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What Is The Best Material For Fascias?

When it comes to your roofline, you need to make sure you’ve got all the right elements in place and that they not only look good but function as they’re supposed to.

When your roofline becomes outdated or damaged, the important elements such as fascias, soffits and guttering can become weak and won’t serve their proper function anymore. They also won’t look good either.

This is why it is so important to regularly check and maintain your roofline, including all aspects of it.

So, if you’ve recently noticed that your fascias are damaged or on the way out, it might be time to invest in some new ones. If that’s the case, this guide is for you.

Below, we’re going to take a look in more detail at the importance of strong, sturdy fascias and which materials might be best suited to your property.

What is a fascia?

Let’s start by quickly touching on what a fascia actually is, just in case you’re at all confused about the role this plays on your roofline.

Fascia boards are long straight boards that are placed where the roof meets the exterior wall. These are found on the lower edge of your roofline and are fixed directly to your roof trusses. The key purpose of your fascias is to support the bottom row of roof tiles. These boards also support the guttering that runs around your property.

Why you need strong fascias

Keeping all of the above in mind, it becomes much easier to see why strong fascias are a necessity. If you think about a large downpour of rainwater and how many gallons of water might be flowing down your roof and over your tiles, it’s vital that these are supported.

But not only this, damaged or cracked fascias can let water in, causing larger damage to your roof and could cause issues with your guttering.

Not to mention any gaps can cause heat to escape from your home, increasing your energy bill. It could also let small animals inside to nest in your roof, which can lead to further damage down the line.

This is why it is so important that you choose the right material for your roofline. That and the fact you want these boards to match or complement your roofline and make your property look good.

What materials are used to make fascias?

In order to determine which fascia material is best, you need to understand what options are available. For the most part, there are three types of fascias you can choose from, and these are wood, uPVC and aluminium.

These are typically used for different buildings. For example, aluminium tends to be used for industrial or commercial buildings, whereas wood and uPVC are most common on domestic properties.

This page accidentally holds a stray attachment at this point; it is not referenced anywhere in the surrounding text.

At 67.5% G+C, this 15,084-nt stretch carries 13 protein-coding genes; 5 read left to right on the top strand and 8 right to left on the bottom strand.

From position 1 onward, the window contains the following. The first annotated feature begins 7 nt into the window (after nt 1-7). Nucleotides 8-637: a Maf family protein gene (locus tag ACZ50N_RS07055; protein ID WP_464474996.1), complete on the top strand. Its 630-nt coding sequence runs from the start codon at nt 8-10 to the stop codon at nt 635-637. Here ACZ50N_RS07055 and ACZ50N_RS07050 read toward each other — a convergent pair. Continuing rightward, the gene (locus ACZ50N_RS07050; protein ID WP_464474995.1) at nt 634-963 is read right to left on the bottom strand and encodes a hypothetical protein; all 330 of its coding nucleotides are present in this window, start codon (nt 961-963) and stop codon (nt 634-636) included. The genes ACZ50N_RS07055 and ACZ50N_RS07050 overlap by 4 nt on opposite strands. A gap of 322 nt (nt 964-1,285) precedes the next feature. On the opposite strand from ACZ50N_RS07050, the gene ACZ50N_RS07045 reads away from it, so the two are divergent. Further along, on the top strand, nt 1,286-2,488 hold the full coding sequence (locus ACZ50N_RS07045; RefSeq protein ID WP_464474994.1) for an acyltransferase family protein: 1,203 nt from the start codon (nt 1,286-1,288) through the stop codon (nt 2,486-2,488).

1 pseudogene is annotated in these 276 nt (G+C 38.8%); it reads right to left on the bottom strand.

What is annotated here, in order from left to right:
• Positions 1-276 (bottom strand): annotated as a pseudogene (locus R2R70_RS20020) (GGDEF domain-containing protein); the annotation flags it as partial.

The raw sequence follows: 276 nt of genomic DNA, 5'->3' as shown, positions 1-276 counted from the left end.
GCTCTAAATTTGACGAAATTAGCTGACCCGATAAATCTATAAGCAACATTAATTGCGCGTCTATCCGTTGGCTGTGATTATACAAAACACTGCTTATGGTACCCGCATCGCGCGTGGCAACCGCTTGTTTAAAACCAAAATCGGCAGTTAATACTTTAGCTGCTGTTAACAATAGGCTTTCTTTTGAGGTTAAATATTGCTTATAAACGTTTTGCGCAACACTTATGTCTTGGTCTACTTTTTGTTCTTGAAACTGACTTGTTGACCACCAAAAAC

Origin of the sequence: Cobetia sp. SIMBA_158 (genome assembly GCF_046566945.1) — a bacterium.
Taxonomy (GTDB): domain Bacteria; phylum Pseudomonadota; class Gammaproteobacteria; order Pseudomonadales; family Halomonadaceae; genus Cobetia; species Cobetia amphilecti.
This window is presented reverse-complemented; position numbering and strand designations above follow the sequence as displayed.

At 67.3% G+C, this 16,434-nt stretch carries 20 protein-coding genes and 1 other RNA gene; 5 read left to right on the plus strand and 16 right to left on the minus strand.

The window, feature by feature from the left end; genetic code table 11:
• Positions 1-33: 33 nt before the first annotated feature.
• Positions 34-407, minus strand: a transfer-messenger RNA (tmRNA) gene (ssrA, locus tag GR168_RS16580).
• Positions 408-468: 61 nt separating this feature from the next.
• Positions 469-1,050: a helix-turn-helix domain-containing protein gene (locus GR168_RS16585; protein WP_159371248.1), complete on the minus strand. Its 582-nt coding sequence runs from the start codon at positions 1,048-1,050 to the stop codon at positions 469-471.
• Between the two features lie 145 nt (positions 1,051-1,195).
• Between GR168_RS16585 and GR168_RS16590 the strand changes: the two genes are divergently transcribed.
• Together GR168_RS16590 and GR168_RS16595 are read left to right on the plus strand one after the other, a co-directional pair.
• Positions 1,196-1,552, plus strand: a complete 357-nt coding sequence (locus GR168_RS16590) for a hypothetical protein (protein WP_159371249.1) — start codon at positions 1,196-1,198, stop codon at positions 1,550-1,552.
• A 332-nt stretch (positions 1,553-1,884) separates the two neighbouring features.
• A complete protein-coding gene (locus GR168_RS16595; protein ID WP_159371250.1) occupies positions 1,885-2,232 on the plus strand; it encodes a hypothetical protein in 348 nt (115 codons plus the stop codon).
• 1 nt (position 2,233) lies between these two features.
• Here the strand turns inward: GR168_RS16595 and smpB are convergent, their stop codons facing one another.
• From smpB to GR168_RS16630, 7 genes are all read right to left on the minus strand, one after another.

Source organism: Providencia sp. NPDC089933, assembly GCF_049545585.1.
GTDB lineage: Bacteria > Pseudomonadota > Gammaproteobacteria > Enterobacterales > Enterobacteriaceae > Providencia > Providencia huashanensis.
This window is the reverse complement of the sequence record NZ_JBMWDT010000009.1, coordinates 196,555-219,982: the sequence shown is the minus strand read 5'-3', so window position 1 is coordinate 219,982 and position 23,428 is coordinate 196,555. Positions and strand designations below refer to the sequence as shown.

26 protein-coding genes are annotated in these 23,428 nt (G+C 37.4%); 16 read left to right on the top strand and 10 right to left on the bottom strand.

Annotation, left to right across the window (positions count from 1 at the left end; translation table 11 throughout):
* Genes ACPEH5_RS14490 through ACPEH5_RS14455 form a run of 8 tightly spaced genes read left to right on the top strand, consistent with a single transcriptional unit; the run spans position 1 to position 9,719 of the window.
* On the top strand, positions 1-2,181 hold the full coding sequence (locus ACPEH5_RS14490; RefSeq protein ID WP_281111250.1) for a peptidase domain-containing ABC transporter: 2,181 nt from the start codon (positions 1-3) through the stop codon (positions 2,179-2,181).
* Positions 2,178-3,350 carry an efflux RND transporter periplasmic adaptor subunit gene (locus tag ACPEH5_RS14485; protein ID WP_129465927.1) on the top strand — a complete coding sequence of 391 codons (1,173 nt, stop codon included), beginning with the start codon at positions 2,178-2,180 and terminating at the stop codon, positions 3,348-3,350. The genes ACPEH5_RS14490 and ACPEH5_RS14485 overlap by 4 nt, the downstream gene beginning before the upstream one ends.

As we’ve said, to determine which you need, there are certain things you need to consider first, so we can’t say for certain which is the ‘best’. But take a look at the following considerations, and you can decide which is right for you.

Wooden fascia

Wood is traditionally used a lot in building materials and is a very popular material for fascias. As wood is not water resistant, these boards must be painted and sealed before they can be used, which means that they might need repainting from time to time to maintain them. This does also mean you can easily change the colour of the wood to suit your style or the exterior of your home. Wooden fascias are also some of the most affordable, so they are perfect if you’re on a budget.

uPVC fascia

Next up, we have uPVC fascias. These have become more common in domestic properties in recent years thanks to their durability. Unlike wood, these won’t rot and won’t need repairing. This makes uPVC boards much easier to maintain. These also come in a variety of shapes and colours, so you’re bound to find the right style for your property. These can be slightly more expensive than wooden fascias, however.

Aluminium fascia

Finally, we have aluminium fascias. This is the most expensive option of the three, but these are far more durable and long-lasting. Because of the look, style and increased resilience, these are often used on commercial and industrial buildings. They are also much lower maintenance due to their hardwearing nature, making them much more convenient.

Take a look at the pros and cons of each of the materials we’ve outlined above, and you’ll be better equipped to choose the best material for your fascias.

Fascia Boards